Day 1 – Start: Banff / End: Butts Cabin The start was perfect, a good steady pace, but nothing too drastic. It is always good to chat with folk and take your mind off of the race for a while. We knew rain was in the forecast, but what we didn’t know was that today would be the most wet we would get throughout the entire ride. Between the rain falling especially hard outside of Sparwood and the ridiculous descent off of Flathead Pass it was quite the day. The road, which is extremely rugged and rocky, has been eroded so much that it became a flowing creek. After getting off of the Colorado Trail last year, I had learned that dealing with wet feet for over 24 hours can be extremely painful. Attempting to keep my feet dry for the divide would be a priority. But there was no avoiding it on day one. As I entered the 5 mile stretch of the “creek trail” the clouds would block the sun and the temperatures remained cool. The road conditions and drainage issues would eventually improve as the sun would set. Jay Petervary (JapP) and I eventually made it to Butts Cabin before 11:30pm and plenty of others would trickle in throughout the night.
Day 2 – Start: Butts Cabin / End: Ferndale
Day two was all about firsts and getting used to the divide rather than one single story. I got going at 3:00am, after a solid night of rest. Still damp from the day before, JayP and I would put down a steady but not over the top pace. A few things that I would experience today: Being sopping wet, freezing cold, wicked fast descents, overly stuffed, trying to keep up with a wicked fast JayP, sweating like crazy up Whitefish Divide, playing more catch up to other racers, then trying to remain from being seen after the pass while stretching out a gap before sleeping next to a fire station in Ferndale. I was also tinkering with where I would carry certain items such as my bear spray and water bottle. I learned so much on day two, and it was this day where I would get my groove and understand the race side of the Tour Divide. I would also learn that no lead is safe, and I knew this was going to be a hell of a two week stretch.
Day 3 – Start: Ferndale / End: Stemple Pass Rd. The story for today was about what the trail gives you. I found myself struggling to find a rhythm, but I would assume most of the other riders were in the same boat. At this point in the race, I had burned through all of my reserve calories and I needed to start eating more. Lucky for me I packed a lot of food from Columbia Falls and I also had 3 separate resupply locations on or close to the route throughout day three. One of which was the Holland Lake Lodge, a restaurant that is roughly a half of a mile off route. It was still early but I entered the restaurant as JayP was eating. I asked him if they were open, he said no but to be kind and they will serve you food. It was a strange place but it was an important resupply spot, especially with Richmond Peak on the other side. Ovando was my next stop, a town that has truly taken on supporting each individual racer. After that we would eventually make it to Lincoln where JayP and I arrived just after 10:00pm and the gas station had closed. We were fortunate for the pizza place that was still serving burgers and fried food. I learned to appreciate the people and business owners along the route today, they would always treat me well and it kept me going.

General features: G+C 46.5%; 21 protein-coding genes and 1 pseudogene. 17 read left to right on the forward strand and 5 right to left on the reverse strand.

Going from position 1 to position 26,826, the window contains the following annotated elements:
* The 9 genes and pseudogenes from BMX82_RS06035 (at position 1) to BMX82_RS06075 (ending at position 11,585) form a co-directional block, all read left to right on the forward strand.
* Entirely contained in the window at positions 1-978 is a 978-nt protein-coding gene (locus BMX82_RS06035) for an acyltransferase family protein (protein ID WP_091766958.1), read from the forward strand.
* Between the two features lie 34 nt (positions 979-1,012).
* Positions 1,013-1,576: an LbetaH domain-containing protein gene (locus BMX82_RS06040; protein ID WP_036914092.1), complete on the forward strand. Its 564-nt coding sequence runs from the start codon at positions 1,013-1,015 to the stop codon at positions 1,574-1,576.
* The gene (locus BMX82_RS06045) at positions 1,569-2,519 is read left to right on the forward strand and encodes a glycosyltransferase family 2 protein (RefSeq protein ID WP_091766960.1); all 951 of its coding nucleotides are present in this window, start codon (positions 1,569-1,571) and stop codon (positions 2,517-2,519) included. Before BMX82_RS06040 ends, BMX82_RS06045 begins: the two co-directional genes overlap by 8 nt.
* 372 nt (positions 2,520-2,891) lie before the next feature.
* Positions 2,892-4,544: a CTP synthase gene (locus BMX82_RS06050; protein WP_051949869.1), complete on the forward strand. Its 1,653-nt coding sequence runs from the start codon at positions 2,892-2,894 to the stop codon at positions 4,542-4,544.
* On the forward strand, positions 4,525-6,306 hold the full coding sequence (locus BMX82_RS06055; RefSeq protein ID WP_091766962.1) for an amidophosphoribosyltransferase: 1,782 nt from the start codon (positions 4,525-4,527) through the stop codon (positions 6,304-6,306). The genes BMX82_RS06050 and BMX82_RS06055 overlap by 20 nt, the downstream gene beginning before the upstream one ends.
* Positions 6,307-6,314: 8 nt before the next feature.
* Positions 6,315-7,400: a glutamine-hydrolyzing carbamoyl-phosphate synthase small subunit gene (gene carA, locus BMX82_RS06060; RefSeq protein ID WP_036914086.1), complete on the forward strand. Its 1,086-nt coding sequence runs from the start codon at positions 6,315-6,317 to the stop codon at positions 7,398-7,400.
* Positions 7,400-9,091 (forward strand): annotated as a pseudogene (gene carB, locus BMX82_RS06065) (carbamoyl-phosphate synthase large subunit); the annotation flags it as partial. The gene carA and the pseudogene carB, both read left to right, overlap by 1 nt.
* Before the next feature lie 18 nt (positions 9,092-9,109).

Day 4 – Start: Stemple Pass Rd / End: I-15 underpass Today’s word was adversity. After leaving my camp in the morning I started to climb, JayP caught me and my saddle sores were the worse they would ever get. On top of a horrible morning, after few miles of climbing I realized I forgot my awesome Rudy Project photochromic sunglasses at the campsite. I was really bummed but I knew I had to continue on and search for some new ones in Helena. After going to a bike shop and then an outdoor shop I found some reasonable shades that came with interchangeable lenses. I then a stopped at a local bakery for a bite, after that I was finally on my way. Long story short, loosing my sunglasses made me take my mind off of riding and more on taking care of myself. After I left Helena, I felt super strong, and would catch back up to JayP just before the extremely fun and fast descent into the town of Basin. JayP and I would reach I-15 and prepare ourselves for Fleecer Ridge in the morning.